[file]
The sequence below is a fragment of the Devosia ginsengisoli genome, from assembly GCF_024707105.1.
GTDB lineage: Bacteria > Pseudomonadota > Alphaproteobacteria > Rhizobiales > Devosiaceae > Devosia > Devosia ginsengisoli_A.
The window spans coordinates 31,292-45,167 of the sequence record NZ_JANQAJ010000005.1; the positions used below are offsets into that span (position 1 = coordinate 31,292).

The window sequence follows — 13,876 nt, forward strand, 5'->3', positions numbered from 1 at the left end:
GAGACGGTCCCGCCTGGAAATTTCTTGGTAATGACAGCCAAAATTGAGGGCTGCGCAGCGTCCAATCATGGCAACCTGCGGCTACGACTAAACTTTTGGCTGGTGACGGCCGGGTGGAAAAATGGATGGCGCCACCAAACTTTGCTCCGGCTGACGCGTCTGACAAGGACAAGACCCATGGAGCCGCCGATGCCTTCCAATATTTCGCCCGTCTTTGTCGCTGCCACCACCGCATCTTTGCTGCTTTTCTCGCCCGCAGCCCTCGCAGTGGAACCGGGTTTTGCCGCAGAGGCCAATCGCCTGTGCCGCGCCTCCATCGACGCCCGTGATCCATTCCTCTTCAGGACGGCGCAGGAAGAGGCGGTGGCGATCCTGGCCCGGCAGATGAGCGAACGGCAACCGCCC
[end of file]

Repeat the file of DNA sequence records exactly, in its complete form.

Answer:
The sequence below is a fragment of the Devosia ginsengisoli genome, from assembly GCF_024707105.1.
GTDB lineage: Bacteria > Pseudomonadota > Alphaproteobacteria > Rhizobiales > Devosiaceae > Devosia > Devosia ginsengisoli_A.
The window spans coordinates 31,292-45,167 of the sequence record NZ_JANQAJ010000005.1; the positions used below are offsets into that span (position 1 = coordinate 31,292).

The window sequence follows — 13,876 nt, forward strand, 5'->3', positions numbered from 1 at the left end:
GAGACGGTCCCGCCTGGAAATTTCTTGGTAATGACAGCCAAAATTGAGGGCTGCGCAGCGTCCAATCATGGCAACCTGCGGCTACGACTAAACTTTTGGCTGGTGACGGCCGGGTGGAAAAATGGATGGCGCCACCAAACTTTGCTCCGGCTGACGCGTCTGACAAGGACAAGACCCATGGAGCCGCCGATGCCTTCCAATATTTCGCCCGTCTTTGTCGCTGCCACCACCGCATCTTTGCTGCTTTTCTCGCCCGCAGCCCTCGCAGTGGAACCGGGTTTTGCCGCAGAGGCCAATCGCCTGTGCCGCGCCTCCATCGACGCCCGTGATCCATTCCTCTTCAGGACGGCGCAGGAAGAGGCGGTGGCGATCCTGGCCCGGCAGATGAGCGAACGGCAACCGCCC